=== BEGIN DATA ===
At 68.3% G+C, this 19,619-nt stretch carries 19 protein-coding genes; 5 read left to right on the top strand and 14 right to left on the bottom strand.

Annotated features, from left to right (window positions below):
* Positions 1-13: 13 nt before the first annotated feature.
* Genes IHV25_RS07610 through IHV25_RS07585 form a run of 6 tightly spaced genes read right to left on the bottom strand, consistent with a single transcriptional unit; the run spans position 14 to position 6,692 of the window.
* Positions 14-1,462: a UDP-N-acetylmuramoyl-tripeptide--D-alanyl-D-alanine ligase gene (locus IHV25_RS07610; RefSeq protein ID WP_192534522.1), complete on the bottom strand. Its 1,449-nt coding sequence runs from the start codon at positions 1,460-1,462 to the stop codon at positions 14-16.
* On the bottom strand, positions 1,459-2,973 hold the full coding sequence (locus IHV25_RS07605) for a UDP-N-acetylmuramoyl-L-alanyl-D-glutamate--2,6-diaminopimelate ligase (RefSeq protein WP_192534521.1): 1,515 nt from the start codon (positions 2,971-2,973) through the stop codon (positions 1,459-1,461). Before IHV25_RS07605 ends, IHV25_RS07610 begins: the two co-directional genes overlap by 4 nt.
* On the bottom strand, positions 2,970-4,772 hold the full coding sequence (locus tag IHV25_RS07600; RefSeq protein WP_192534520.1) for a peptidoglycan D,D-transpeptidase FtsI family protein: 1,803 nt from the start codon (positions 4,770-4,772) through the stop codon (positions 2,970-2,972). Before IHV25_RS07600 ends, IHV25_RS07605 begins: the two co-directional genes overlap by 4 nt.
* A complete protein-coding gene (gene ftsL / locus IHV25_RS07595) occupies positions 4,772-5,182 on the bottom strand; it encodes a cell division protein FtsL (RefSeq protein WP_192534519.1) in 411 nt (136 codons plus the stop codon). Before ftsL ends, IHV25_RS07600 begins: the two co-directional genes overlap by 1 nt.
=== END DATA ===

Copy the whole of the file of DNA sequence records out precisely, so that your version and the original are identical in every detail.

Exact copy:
At 68.3% G+C, this 19,619-nt stretch carries 19 protein-coding genes; 5 read left to right on the top strand and 14 right to left on the bottom strand.

Annotated features, from left to right (window positions below):
* Positions 1-13: 13 nt before the first annotated feature.
* Genes IHV25_RS07610 through IHV25_RS07585 form a run of 6 tightly spaced genes read right to left on the bottom strand, consistent with a single transcriptional unit; the run spans position 14 to position 6,692 of the window.
* Positions 14-1,462: a UDP-N-acetylmuramoyl-tripeptide--D-alanyl-D-alanine ligase gene (locus IHV25_RS07610; RefSeq protein ID WP_192534522.1), complete on the bottom strand. Its 1,449-nt coding sequence runs from the start codon at positions 1,460-1,462 to the stop codon at positions 14-16.
* On the bottom strand, positions 1,459-2,973 hold the full coding sequence (locus IHV25_RS07605) for a UDP-N-acetylmuramoyl-L-alanyl-D-glutamate--2,6-diaminopimelate ligase (RefSeq protein WP_192534521.1): 1,515 nt from the start codon (positions 2,971-2,973) through the stop codon (positions 1,459-1,461). Before IHV25_RS07605 ends, IHV25_RS07610 begins: the two co-directional genes overlap by 4 nt.
* On the bottom strand, positions 2,970-4,772 hold the full coding sequence (locus tag IHV25_RS07600; RefSeq protein WP_192534520.1) for a peptidoglycan D,D-transpeptidase FtsI family protein: 1,803 nt from the start codon (positions 4,770-4,772) through the stop codon (positions 2,970-2,972). Before IHV25_RS07600 ends, IHV25_RS07605 begins: the two co-directional genes overlap by 4 nt.
* A complete protein-coding gene (gene ftsL / locus IHV25_RS07595) occupies positions 4,772-5,182 on the bottom strand; it encodes a cell division protein FtsL (RefSeq protein WP_192534519.1) in 411 nt (136 codons plus the stop codon). Before ftsL ends, IHV25_RS07600 begins: the two co-directional genes overlap by 1 nt.